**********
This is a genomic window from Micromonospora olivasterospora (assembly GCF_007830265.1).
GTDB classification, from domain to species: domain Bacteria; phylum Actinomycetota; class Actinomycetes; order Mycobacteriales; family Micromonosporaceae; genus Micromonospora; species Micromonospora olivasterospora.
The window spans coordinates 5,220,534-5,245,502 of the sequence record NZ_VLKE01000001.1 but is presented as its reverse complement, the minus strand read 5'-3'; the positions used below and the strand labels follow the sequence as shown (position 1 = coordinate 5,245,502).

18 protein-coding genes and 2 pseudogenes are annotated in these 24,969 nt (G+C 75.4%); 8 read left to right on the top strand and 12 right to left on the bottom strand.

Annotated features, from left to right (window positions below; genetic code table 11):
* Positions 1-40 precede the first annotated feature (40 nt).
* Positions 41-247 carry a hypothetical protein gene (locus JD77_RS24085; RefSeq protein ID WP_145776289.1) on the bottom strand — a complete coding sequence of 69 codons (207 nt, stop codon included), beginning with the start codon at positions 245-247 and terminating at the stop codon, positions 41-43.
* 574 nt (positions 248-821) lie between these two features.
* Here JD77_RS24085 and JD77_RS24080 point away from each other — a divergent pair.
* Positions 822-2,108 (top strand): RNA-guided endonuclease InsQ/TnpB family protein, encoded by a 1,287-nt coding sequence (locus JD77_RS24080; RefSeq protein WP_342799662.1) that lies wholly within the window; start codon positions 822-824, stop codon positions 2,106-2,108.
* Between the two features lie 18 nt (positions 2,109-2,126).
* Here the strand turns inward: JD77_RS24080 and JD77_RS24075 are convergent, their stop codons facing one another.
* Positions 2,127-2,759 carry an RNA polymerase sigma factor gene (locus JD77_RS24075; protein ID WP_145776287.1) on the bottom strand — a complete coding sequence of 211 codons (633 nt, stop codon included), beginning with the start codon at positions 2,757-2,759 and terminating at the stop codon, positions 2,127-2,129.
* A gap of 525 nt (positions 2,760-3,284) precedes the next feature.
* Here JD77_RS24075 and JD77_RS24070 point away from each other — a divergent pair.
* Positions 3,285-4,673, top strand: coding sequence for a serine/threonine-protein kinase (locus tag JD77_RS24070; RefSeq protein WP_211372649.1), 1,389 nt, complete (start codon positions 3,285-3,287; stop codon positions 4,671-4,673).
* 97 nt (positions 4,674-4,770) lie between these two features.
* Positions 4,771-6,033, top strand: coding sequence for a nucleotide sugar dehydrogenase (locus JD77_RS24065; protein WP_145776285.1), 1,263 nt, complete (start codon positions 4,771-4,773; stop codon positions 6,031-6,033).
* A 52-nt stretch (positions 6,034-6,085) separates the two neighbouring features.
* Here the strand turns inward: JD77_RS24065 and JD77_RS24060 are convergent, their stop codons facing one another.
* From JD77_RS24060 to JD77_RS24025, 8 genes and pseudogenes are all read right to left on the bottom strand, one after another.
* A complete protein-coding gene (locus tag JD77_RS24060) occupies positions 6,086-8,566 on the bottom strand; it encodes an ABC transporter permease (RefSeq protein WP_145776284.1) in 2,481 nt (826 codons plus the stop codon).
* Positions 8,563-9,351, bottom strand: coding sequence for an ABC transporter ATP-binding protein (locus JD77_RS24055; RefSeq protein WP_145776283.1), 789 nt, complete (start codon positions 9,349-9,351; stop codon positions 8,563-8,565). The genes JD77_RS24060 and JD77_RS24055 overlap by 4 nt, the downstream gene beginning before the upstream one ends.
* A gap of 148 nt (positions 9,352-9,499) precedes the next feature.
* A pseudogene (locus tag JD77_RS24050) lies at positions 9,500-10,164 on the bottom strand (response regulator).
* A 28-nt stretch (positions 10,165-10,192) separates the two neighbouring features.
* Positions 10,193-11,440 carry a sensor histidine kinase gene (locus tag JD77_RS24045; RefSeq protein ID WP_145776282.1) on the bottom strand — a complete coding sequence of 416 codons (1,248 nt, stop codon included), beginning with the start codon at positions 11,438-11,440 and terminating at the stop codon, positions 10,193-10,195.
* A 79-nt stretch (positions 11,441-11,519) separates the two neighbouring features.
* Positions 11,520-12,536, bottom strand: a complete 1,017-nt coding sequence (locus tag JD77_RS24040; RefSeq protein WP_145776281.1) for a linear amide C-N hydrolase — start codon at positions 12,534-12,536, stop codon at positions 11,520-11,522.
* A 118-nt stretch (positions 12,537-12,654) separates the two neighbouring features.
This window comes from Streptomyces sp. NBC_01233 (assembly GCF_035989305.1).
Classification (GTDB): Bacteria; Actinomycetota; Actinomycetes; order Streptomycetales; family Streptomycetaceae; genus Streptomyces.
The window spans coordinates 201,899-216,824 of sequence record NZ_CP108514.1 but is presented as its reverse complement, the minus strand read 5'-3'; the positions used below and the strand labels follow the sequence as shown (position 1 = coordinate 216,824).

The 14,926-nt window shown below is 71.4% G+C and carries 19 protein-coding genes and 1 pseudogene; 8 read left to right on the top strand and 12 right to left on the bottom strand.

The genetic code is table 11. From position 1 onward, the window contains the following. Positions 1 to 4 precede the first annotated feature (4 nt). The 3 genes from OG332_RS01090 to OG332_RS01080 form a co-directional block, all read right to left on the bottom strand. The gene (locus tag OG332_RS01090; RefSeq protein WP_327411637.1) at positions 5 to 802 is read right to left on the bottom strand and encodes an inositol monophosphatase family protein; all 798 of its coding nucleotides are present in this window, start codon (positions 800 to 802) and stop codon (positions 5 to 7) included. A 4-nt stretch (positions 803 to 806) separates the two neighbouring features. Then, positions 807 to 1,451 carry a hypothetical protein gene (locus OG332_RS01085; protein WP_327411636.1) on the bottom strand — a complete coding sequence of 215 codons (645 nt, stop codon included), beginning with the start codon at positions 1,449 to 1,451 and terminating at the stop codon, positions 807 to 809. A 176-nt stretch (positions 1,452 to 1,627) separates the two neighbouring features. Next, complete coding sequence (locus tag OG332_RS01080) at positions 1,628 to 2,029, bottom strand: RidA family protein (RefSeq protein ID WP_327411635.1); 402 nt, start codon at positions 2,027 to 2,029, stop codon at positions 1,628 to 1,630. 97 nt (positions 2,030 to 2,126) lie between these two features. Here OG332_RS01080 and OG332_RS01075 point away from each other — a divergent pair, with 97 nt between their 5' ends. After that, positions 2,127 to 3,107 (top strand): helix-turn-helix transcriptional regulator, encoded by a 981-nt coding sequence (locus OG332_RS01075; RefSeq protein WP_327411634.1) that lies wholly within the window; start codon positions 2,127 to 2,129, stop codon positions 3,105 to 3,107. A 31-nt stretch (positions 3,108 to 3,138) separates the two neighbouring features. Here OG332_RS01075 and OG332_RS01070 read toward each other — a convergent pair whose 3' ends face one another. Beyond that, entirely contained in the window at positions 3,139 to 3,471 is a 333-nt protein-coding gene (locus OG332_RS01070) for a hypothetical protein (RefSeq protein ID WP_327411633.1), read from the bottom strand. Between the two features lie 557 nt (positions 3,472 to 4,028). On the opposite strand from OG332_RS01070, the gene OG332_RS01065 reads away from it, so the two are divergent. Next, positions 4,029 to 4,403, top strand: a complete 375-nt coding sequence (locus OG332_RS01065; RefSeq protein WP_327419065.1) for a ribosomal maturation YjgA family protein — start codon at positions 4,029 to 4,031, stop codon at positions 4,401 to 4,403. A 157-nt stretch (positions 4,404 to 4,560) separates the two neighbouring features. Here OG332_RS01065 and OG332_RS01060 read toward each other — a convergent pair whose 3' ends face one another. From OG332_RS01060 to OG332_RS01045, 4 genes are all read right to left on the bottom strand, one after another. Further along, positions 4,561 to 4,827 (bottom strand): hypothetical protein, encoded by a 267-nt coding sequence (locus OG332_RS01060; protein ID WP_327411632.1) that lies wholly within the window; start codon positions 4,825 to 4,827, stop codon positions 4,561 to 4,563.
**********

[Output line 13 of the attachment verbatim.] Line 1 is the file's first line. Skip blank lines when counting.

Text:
* Positions 2,127-2,759 carry an RNA polymerase sigma factor gene (locus JD77_RS24075; protein ID WP_145776287.1) on the bottom strand — a complete coding sequence of 211 codons (633 nt, stop codon included), beginning with the start codon at positions 2,757-2,759 and terminating at the stop codon, positions 2,127-2,129.